Based on the decisions in GlomsetGeller and Richardson, it appeared Oklahoma appellate courts were in agreement regarding the applicability of summary judgment in a probate proceeding. But in early 2006, the Oklahoma Court of Civil Appeals issued an opinion directly at odds with these earlier cases.60 This jurisprudential “hiccup” would be short lived. In April 2006, just two months after rehearing was denied in Davis, the Oklahoma Supreme Court in Jernigan v. Jernigan affirmed summary judgment on a replevin claim that had been brought within a probate proceeding.61

Since Jernigan, the courts have consistently allowed summary-judgment procedures within Oklahoma probate proceedings.62 In February of this year, the Oklahoma Court of Civil Appeals affirmed the denial of summary judgment filed by Beverly Eagleton, who claimed entitlement to a forced share of certain property (farm) from her deceased husband’s estate and a surviving spouse allowance.63 Mr. Eagleton died in 2014. In February 2015, Mrs. Eagleton, who was still living at the farm, filed suit seeking to have a 2012 deed transferring the farm to Mr. Eagleton’s daughter declared void; seeking a forced probate distribution of the Farm as estate property; seeking a surviving spouse allowance payment from the estate assets; and seeking to establish a homestead right of residence at the farm. Ms. Eagleton moved for summary judgement on these issues. The trial court denied the motion. On appeal, the Oklahoma Court of Appeals applied the summary judgment standard of review in affirming the denial of summary judgment on some issues.64

In Oklahoma, as demonstrated by Shamblin, statutory and decisional law does impose limits upon those instances where litigants may obtain judgment relying solely on affidavits, based upon state rights to trial or access to courts. These limitations have gradually eroded, based in part on changes at the Oklahoma Supreme Court and the enactment of Section 2056 of the Oklahoma Pleading Code.


Emerging trends in estate planning appear to favor the use of mediation or arbitration provisions in wills and trust instruments to resolve challenges and other disputes arising in connection with succession or the fiduciary relationships arising from these instruments. The right to trial in probate and trust disputes could stand in the way of some of these alternative-dispute-resolution mechanisms.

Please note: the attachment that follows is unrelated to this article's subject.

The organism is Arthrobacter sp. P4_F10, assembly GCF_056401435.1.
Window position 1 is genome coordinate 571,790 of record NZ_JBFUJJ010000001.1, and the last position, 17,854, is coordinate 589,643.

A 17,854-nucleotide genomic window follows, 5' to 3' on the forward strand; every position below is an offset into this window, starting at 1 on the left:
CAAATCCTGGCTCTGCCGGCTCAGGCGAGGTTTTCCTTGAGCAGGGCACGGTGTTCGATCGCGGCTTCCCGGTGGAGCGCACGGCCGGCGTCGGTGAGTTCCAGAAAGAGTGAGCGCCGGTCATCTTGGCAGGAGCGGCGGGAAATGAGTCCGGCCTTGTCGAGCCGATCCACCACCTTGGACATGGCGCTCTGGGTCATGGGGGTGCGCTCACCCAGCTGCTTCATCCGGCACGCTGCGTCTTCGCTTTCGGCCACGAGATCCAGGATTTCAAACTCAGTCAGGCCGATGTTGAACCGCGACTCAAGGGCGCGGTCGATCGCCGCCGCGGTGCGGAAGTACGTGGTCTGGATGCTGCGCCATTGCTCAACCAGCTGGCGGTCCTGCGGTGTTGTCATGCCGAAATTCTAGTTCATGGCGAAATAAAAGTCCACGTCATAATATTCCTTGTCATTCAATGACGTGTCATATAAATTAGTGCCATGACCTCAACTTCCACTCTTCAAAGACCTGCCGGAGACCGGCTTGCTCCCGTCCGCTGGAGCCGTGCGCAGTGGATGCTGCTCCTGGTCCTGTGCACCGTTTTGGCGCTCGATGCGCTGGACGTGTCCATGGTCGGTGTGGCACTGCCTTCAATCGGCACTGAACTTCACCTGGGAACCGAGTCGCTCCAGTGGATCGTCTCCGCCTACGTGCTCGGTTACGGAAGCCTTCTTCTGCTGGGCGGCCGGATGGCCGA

Outside the trust and probate arena, the Oklahoma Supreme Court rejected an open-courts challenge against arbitration provisions.65 “In this case the Legislature has said you may agree to arbitrate your dispute, and once you have done so, the courthouse door stands open to you if you have been the victim of fraud, bias, excess of power, or unfair procedure. Those things are now the ‘wrong’ for which you have a judicial remedy.”66

In the probate and trust arena, the Oklahoma Court of Civil Appeals reached a different conclusion. In Clark v. Clark,67 the trustee entered into a custodial agreement with Merrill Lynch containing an arbitration provision. When the trust’s beneficiary sued both the trustee and Merrill Lynch for breach of fiduciary duty, Merrill Lynch moved to compel arbitration. The trial court confirmed an arbitration award in favor of Merrill Lynch and its employees. The Court of Civil Appeals reversed, holding that the beneficiary could not be bound by the arbitration agreement because he was not a party to it. “It further cannot be said that Plaintiff waived his constitutional right to access to the courts because he did not voluntarily or intentionally relinquish said right.”68 Thus, while courts in other jurisdictions allow mandatory arbitration in probate and trust disputes,69 Oklahoma’s right to trial would prevent such a result absent agreement by all parties to the dispute.70


As discussed above, Shamblin provided the Oklahoma Supreme Court’s first express acknowledgment of the right to trial in equitable – nonjury – proceedings. The Shamblin court also provided express acknowledgment that summary process applies to issues tendered in legal as well as equitable claims.71 Summary process has been used in trust proceedings72 and actions involving child support73 and replevin.74 However, it remains unclear whether summary process applies to all proceedings of equitable cognizance. For in-stance, the authors are not aware of any summary judgment cases in proceedings governed by the Oklahoma Guardianship and Conservatorship Act.75 The right to trial clearly applies in guardianship proceedings,76 but the infrequency or absence of summary judgment in such proceedings may be tied to the heightened due-process rights associated with guardianship and conservatorship.